Testimony Prepared for the House Judiciary Committee
Subcommittee on Immigration and Claims
August 24, 2006
There is general agreement that the fiscal impact of immigration (legal or illegal) depends largely on the education level of the immigrants in question. Immigrants with a lot of education pay more in taxes than they use in services, while those with little education tend to have low incomes, pay relatively little in taxes and often use a good deal in public services. In the case of illegal aliens, the vast majority have little education, and this is the key reason they create fiscal costs. Illegal families often receive benefits on behalf of their U.S.-born children. The costs associated with illegal immigration, such as emergency medical care or public education, are difficult to avoid if illegals are allowed to stay. As a matter of policy, either we enforce the law and make the illegals go home or stop complaining about the costs.
Key Findings of Research:
- The National Research Council (NRC)1 estimated that immigrant households create a net fiscal burden (taxes paid minus services used) on all levels of government of $20.2 billion annually.
- The NRC estimated that an immigrant without a high school diploma will create a net lifetime burden of $89,000, for an immigrant with only a high school education it is burden of $31,000. However, an immigrant with education beyond high school is a fiscal benefit of $105,000.
- Estimating the impact of immigrants and their descendants, the NRC found that if today's newcomers do as well as past generations, the average immigrant will be a fiscal drain for his first 22 years after arrival. It takes his children another 18 years to pay back this burden.
- The NRC also estimated that the average immigrant plus all his descendants over 300 years would create a fiscal benefit, expressed in today's dollars of $80,000. Some immigration advocates have pointed to this 300-year figure, but the NRC states it would be absurd to do so.
- The Center for Immigration Studies (CIS) estimates that in 2002 illegal alien households imposed costs of $26 billion on the federal government and paid $16 billion in federal taxes, creating an annual net fiscal deficit of $10.4 billion at the federal level, or $2,700 per household.2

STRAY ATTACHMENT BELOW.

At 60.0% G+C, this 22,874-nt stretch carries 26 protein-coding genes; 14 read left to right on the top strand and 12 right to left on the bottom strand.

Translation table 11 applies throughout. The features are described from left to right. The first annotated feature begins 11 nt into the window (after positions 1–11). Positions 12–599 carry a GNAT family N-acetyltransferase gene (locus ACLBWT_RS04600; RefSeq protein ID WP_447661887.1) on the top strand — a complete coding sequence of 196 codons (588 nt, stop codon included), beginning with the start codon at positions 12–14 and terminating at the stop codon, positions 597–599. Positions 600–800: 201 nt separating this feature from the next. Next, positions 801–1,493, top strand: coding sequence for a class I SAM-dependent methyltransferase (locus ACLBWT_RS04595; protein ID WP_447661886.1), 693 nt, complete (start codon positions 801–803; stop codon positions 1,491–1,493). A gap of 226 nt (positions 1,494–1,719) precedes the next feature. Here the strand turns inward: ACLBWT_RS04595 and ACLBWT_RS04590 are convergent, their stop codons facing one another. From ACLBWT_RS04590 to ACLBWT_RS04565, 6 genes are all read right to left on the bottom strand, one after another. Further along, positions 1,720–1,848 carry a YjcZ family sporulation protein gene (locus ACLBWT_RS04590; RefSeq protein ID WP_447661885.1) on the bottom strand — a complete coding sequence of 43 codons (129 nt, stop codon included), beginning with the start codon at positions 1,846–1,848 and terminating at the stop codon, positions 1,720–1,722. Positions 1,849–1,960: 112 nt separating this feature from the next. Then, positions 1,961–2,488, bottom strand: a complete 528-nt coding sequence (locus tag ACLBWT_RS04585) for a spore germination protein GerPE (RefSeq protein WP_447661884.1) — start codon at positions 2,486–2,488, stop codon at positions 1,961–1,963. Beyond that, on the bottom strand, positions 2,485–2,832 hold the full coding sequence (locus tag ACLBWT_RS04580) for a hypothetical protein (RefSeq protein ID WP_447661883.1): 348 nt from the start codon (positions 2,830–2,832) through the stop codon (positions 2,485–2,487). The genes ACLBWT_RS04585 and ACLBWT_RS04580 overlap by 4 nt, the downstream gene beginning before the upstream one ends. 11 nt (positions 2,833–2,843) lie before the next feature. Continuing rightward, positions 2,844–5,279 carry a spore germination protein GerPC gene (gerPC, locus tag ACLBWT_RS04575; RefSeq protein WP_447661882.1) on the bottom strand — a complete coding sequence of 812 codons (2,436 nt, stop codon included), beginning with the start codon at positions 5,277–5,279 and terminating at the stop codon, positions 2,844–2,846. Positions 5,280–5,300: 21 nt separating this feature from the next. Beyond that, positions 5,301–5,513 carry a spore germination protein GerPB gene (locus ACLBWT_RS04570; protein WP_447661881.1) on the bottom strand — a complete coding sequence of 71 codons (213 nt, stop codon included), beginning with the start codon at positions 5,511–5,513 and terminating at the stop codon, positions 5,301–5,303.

- Among the largest federal costs, were Medicaid ($2.5 billion); treatment for the uninsured ($2.2 billion); food assistance programs such as food stamps, WIC, and free school lunches ($1.9 billion); the federal prison/court systems ($1.6 billion); and federal aid to schools ($1.4 billion).
- If illegal aliens were legalized and began to pay taxes and use services like households headed by legal immigrants with the same education levels, CIS estimates the annual net fiscal deficit would increase to $29 billion, or $7,700, per household at the federal level.
- The Center for Immigration Studies estimates that state and local governments spend some $4 billion a years to provide health care to illegal aliens and their U.S.-born children and $20 to $24 billion to educate children from illegal alien households.
- The primary reason illegal aliens create a fiscal deficit is that an estimated 60 percent lack a high school degree and another 20 percent have no education beyond high school. The fiscal drain is not due to their legal status or unwillingness to work.
- Illegal aliens with little education are a significant fiscal drain, but less-educated immigrants who are legal residents are a much larger fiscal problem because they are eligible for many more programs.
- Many of the costs associated with illegal aliens are due to their U.S.-born children who have American citizenship. Thus, barring illegal aliens themselves from programs will have little impact on costs.
- There are now some 400,000 children born to illegal-alien mothers each year in the United States, accounting for almost one in 10 births in the country. Of all births to immigrants, 39 percent were to mothers without a high school education, and among illegals it was more than 65 percent.3